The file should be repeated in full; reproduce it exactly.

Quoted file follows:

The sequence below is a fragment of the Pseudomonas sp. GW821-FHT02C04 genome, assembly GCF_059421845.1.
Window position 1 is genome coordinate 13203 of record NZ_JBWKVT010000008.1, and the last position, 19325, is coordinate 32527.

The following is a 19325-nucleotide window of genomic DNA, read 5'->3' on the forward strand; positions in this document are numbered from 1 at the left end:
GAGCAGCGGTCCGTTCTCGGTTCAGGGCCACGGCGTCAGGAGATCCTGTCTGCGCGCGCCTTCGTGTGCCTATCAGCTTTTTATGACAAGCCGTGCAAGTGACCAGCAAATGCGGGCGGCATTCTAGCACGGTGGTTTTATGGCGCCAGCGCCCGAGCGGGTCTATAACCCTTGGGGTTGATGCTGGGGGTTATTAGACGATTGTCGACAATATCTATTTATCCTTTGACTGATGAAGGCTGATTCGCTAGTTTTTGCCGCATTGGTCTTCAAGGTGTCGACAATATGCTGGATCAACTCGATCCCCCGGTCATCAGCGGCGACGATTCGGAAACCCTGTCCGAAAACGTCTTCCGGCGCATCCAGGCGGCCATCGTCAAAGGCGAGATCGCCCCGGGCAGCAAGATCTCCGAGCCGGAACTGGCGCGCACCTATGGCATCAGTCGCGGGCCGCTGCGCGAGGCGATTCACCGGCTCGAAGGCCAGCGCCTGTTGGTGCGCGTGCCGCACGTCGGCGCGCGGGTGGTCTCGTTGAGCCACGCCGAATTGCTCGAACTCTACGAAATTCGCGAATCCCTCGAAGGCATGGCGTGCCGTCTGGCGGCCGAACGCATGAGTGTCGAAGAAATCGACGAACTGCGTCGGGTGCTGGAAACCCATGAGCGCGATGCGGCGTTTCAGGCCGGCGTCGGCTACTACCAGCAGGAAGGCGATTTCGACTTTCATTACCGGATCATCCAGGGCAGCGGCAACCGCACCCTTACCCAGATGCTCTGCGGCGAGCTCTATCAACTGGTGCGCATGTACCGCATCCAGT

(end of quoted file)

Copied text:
The sequence below is a fragment of the Pseudomonas sp. GW821-FHT02C04 genome, assembly GCF_059421845.1.
Window position 1 is genome coordinate 13203 of record NZ_JBWKVT010000008.1, and the last position, 19325, is coordinate 32527.

The following is a 19325-nucleotide window of genomic DNA, read 5'->3' on the forward strand; positions in this document are numbered from 1 at the left end:
GAGCAGCGGTCCGTTCTCGGTTCAGGGCCACGGCGTCAGGAGATCCTGTCTGCGCGCGCCTTCGTGTGCCTATCAGCTTTTTATGACAAGCCGTGCAAGTGACCAGCAAATGCGGGCGGCATTCTAGCACGGTGGTTTTATGGCGCCAGCGCCCGAGCGGGTCTATAACCCTTGGGGTTGATGCTGGGGGTTATTAGACGATTGTCGACAATATCTATTTATCCTTTGACTGATGAAGGCTGATTCGCTAGTTTTTGCCGCATTGGTCTTCAAGGTGTCGACAATATGCTGGATCAACTCGATCCCCCGGTCATCAGCGGCGACGATTCGGAAACCCTGTCCGAAAACGTCTTCCGGCGCATCCAGGCGGCCATCGTCAAAGGCGAGATCGCCCCGGGCAGCAAGATCTCCGAGCCGGAACTGGCGCGCACCTATGGCATCAGTCGCGGGCCGCTGCGCGAGGCGATTCACCGGCTCGAAGGCCAGCGCCTGTTGGTGCGCGTGCCGCACGTCGGCGCGCGGGTGGTCTCGTTGAGCCACGCCGAATTGCTCGAACTCTACGAAATTCGCGAATCCCTCGAAGGCATGGCGTGCCGTCTGGCGGCCGAACGCATGAGTGTCGAAGAAATCGACGAACTGCGTCGGGTGCTGGAAACCCATGAGCGCGATGCGGCGTTTCAGGCCGGCGTCGGCTACTACCAGCAGGAAGGCGATTTCGACTTTCATTACCGGATCATCCAGGGCAGCGGCAACCGCACCCTTACCCAGATGCTCTGCGGCGAGCTCTATCAACTGGTGCGCATGTACCGCATCCAGT